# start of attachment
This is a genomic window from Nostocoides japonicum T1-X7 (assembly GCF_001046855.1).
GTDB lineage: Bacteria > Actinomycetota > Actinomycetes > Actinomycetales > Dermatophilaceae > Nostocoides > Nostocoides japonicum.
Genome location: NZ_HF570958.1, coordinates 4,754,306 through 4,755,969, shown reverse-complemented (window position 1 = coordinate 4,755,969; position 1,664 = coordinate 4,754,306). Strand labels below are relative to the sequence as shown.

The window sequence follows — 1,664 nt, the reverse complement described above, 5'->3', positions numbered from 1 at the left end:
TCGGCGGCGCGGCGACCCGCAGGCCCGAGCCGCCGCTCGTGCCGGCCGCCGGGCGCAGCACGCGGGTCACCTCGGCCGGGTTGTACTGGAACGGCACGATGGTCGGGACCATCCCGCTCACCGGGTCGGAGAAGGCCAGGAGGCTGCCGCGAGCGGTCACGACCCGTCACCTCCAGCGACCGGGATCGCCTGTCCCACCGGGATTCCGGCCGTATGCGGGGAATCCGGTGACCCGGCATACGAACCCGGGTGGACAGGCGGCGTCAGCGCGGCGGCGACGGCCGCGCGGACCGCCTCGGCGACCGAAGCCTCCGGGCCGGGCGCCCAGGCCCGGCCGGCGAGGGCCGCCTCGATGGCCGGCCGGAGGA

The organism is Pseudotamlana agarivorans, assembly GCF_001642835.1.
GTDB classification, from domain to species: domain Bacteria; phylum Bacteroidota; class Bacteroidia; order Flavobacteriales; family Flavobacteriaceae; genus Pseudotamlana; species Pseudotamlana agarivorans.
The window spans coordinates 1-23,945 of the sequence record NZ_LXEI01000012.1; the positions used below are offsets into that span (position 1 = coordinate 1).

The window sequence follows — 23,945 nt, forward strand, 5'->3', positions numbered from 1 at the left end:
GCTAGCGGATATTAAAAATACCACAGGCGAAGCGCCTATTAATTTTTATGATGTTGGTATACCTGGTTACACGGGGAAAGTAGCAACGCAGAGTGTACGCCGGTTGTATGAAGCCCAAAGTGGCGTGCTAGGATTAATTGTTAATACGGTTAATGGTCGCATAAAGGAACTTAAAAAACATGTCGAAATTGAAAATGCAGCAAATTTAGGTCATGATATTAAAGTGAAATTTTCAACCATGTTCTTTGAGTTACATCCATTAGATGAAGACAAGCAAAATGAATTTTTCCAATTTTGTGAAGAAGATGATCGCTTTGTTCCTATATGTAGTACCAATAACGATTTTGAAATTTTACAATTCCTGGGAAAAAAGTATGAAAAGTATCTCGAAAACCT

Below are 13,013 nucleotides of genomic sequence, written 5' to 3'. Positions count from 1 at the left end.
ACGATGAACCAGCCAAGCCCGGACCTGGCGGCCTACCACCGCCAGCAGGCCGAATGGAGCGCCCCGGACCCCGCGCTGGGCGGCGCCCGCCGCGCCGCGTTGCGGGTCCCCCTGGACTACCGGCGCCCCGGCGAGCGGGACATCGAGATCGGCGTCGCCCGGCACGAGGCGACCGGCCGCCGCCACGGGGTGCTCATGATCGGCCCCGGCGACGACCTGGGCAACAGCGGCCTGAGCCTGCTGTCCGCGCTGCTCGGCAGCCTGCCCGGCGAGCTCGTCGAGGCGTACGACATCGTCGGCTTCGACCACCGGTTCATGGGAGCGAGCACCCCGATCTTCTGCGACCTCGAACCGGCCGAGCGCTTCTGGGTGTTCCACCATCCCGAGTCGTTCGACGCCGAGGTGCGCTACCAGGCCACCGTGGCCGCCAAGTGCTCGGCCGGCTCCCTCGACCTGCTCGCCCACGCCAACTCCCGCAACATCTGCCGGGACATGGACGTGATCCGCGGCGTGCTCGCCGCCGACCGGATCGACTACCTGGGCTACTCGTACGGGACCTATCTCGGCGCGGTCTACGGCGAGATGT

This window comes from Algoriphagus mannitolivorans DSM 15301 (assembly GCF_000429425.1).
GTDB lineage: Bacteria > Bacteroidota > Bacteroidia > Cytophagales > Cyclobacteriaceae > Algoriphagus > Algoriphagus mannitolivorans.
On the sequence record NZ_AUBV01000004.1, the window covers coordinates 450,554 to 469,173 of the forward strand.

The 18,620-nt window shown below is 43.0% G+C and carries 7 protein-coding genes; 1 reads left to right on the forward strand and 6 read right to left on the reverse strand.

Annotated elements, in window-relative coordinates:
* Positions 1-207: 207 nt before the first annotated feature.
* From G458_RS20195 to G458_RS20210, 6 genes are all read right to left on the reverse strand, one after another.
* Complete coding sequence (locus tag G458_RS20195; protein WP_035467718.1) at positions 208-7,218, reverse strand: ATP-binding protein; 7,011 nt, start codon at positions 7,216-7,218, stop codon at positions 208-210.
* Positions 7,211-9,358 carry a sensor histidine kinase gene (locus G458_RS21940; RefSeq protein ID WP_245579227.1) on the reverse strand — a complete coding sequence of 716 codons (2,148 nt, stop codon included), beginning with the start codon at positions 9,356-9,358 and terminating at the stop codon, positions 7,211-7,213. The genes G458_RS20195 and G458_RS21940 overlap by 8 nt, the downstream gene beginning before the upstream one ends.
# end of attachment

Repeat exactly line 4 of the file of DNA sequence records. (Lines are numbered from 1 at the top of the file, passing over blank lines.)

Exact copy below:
The window sequence follows — 1,664 nt, the reverse complement described above, 5'->3', positions numbered from 1 at the left end: